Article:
Davis reiterates Reform agenda

Rep. Tom Davis (R-Va.) took another opportunity to address the priorities for the Government Reform Committee he chairs as Congress gets underway again.

Speaking Feb. 3 to a Washington D.C. conference hosted by the nonprofit Information Technology Service Management Forum, Davis touched on share-in-savings contracting, information security, workforce issues, competitive sourcing and even foreign trade issues in a keynote address.

"We have an aggressive agenda this time," he said.

Davis reiterated his support for the Federal Information Security Management Act of 2002, which agencies have complained about having to add to their growing pile of mandates. Despite that reluctance, FISMA forces them to enact needed security measures, and also raises awareness about the risks, he said.

"You can get a Ph.D. in computer science and never take a course in computer security," he said. Davis' committee will work on bringing federal contracting practices into compliance with the security law, he said.

Congressman Davis touched on the need to attract and keep talented young IT workers in the government. "If you're young and in government and you're good at it, you're going to get offers in the private sector," he said. "Offers with things like stock options that the federal government doesn't have."

Davis plans to revisit the portions of his Services Acquisition Reform Act that didn't pass in 2003, including extended authority for share-in-savings contracts. Although both agencies and federal employee unions are hesitant to embrace the practice, in which companies that help agencies save money get to keep some of the savings as payment, Davis saw it work when he was county executive in Fairfax County, Va., where it allowed the county to modernize an IT infrastructure that would have remained outmoded if the county had had to pay up front.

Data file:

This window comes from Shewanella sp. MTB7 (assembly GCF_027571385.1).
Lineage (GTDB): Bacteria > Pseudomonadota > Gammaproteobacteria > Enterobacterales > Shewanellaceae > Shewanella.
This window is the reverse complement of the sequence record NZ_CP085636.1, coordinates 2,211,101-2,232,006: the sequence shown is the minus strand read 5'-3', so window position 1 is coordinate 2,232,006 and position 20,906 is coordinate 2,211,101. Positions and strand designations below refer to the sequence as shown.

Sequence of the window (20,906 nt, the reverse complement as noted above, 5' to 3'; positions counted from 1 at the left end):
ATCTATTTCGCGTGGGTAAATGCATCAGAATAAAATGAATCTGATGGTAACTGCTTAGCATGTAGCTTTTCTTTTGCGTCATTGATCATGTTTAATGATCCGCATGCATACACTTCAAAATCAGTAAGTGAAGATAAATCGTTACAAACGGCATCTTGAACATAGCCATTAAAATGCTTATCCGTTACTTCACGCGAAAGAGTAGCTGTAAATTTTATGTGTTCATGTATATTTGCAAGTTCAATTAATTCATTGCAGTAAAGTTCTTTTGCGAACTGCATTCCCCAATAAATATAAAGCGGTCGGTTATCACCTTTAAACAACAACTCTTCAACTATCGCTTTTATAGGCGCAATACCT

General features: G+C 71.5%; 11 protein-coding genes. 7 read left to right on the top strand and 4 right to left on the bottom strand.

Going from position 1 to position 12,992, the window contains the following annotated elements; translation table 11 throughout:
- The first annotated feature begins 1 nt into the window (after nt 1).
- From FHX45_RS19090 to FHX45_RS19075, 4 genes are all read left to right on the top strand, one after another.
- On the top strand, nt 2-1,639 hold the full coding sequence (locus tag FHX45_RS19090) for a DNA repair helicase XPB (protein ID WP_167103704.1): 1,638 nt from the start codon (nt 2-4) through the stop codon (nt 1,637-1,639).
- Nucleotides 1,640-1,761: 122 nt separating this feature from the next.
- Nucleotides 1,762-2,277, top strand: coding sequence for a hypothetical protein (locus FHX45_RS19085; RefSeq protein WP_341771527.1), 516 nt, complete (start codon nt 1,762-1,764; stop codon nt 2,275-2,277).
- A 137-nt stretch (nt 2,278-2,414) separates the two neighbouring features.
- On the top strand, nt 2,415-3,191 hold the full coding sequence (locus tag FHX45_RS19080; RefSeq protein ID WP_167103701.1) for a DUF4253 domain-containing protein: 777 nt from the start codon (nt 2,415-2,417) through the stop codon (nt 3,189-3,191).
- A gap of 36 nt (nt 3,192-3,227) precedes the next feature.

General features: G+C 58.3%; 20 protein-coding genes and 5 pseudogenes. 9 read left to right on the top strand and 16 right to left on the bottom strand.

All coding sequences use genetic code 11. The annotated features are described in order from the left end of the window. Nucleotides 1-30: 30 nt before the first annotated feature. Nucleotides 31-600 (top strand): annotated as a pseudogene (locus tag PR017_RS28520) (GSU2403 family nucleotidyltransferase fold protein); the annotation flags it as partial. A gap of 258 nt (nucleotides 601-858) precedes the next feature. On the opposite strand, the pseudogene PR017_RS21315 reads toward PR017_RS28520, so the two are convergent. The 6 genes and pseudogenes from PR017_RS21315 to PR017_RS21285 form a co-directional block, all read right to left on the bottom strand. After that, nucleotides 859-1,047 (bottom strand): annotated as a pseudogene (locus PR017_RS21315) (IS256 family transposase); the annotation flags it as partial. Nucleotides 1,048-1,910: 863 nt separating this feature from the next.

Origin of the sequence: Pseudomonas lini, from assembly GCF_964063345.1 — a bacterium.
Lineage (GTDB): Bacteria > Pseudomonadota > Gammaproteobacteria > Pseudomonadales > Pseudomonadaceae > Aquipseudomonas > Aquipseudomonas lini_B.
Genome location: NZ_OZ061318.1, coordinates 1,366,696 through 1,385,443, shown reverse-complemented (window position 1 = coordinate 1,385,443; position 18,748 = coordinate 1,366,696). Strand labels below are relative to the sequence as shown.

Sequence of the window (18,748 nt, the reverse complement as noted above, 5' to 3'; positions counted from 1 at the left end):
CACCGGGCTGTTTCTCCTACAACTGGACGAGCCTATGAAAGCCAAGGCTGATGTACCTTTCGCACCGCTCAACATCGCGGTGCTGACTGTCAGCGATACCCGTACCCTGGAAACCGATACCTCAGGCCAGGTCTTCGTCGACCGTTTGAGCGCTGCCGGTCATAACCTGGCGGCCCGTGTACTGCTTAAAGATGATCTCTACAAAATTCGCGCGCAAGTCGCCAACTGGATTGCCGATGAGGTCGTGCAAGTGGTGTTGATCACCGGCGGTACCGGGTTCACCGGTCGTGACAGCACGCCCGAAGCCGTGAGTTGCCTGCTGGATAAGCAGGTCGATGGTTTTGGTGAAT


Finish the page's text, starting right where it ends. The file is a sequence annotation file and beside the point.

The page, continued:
Finally, he acknowledged that the practice of competitive sourcing, governed by Office of Management and Budget Circular A-76, has both benefits and drawbacks. On the downside, it drives some talented employees out of government, resentful that they may have to compete to keep their job every five years, he said.

Ultimately, though, he defended the practice, saying that when government employees have to examine how they deliver services and look for ways to become more efficient, they usually win competitions and the government gets a more efficient organization in the bargain.

The process of examining how employees do their jobs can cut out a great deal of inefficiency out of agency costs, he said.

"Waste, fraud and abuse doesn't come in neatly tied packages," he said. "It's not a line-item in a budget. It's layered through the way we do business."


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